Finally, yes, there are ways in which to go into very personal stuff; but goddam, you'd better know what you're doing, if you're gonna open that can of worms. -First- principle, though, whether it's gonna take the form of politically-aimed consciousness raising or group therapy or somewhere in between: -speak from the I, and stick to it like crazy.- Do NOT tell other people what THEIR experiences mean; this will pour salt in freshly opened wounds. Guaran-fucking-teed. Do not invalidate what other people are saying, no matter how strongly it presses your own buttons; if that happens, you say,

"This is really pushing my buttons, and I feel ____., and (maybe) I need to step back for a second here."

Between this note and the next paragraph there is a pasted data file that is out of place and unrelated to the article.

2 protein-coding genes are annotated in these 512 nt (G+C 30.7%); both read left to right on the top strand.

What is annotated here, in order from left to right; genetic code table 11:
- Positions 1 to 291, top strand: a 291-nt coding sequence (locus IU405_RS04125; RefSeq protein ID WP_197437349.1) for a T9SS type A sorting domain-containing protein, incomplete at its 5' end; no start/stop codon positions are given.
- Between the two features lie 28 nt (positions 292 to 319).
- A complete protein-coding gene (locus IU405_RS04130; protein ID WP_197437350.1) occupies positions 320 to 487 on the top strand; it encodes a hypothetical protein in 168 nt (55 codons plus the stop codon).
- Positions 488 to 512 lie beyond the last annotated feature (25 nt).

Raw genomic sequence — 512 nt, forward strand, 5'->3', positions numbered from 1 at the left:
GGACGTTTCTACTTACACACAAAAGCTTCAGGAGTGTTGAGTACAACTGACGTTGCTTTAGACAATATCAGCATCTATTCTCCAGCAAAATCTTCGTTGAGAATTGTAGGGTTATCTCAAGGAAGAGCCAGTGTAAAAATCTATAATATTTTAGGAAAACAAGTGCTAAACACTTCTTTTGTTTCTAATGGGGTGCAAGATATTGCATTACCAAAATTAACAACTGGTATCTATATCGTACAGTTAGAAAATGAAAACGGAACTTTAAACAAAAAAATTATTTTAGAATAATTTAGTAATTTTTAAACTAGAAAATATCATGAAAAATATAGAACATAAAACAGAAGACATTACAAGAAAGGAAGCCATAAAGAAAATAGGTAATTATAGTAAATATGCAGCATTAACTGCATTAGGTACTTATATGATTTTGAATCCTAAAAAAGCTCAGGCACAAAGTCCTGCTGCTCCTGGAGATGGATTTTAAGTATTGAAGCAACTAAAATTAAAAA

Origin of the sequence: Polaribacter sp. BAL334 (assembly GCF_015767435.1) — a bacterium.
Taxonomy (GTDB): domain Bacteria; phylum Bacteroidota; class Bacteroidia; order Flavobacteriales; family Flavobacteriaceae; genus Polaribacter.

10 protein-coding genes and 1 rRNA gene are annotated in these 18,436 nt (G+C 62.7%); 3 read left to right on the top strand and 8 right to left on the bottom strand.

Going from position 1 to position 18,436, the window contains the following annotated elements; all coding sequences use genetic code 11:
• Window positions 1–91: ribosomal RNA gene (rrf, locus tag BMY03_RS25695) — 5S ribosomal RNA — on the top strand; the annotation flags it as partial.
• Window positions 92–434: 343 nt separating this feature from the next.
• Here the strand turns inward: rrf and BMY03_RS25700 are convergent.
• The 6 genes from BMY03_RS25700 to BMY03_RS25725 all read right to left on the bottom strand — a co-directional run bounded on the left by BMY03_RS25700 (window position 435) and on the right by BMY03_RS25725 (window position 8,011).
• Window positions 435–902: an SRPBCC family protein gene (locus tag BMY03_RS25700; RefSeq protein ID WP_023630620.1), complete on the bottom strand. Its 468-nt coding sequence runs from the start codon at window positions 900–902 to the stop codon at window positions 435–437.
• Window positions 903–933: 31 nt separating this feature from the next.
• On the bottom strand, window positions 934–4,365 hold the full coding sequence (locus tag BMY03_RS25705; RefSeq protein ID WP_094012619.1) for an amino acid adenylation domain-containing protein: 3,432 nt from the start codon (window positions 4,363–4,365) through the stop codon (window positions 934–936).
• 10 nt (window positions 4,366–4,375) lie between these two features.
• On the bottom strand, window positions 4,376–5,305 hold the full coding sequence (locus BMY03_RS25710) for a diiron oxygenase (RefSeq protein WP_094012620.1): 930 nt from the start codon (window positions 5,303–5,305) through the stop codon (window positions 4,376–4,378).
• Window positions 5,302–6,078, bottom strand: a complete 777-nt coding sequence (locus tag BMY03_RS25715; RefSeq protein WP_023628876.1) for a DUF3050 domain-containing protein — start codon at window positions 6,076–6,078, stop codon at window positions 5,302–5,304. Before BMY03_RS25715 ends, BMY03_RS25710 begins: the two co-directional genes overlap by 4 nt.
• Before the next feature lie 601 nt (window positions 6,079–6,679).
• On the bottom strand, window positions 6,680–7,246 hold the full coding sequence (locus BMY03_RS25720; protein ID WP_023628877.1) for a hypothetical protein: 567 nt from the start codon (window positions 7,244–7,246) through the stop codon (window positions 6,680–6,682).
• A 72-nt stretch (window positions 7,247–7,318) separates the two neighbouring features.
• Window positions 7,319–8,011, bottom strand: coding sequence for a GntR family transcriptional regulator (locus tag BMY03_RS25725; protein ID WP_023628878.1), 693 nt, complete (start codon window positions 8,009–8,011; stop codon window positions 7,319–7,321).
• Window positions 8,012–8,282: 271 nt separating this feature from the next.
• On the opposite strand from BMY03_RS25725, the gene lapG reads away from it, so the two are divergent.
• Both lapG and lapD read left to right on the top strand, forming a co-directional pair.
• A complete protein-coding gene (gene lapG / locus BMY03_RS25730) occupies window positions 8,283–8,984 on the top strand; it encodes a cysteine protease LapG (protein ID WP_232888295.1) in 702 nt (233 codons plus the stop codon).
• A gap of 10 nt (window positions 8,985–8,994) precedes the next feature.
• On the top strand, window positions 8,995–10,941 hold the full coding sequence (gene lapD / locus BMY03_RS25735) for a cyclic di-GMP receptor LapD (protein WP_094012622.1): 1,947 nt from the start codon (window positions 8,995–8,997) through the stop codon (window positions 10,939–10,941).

...or maybe, you know, there are ways in which to deal with those incredibly difficult moments also, work through them; but that really -is- getting into group therapy territory, and frankly, this is really 101 shit i am talking about here; if (apparently) so many people can't even seem to understand this much without extreme difficulty (hi! you and I are COMPLETELY DIFFERENT PEOPLE, each with our VERY OWN set of thoughts, feelings, and perceptions), then maybe better just back the fuck off at that point for now. -That- much, people ought to frigging be able to learn to do (both knowing when to do it themselves and hear when another person is going into the danger zone); if they can't, they have no business opening up this shit at all. Save it for the therapist. Really. And if you don't have one, maybe time to get one. Or your friends, assuming they're willing to deal with it (acting out, blaming and storming and meltdown). These are strangers on the Internets; you are acting as though on the one hand they are your most intimate confidantes and on the other like they don't even -exist- as real live separate individuals. Very bad.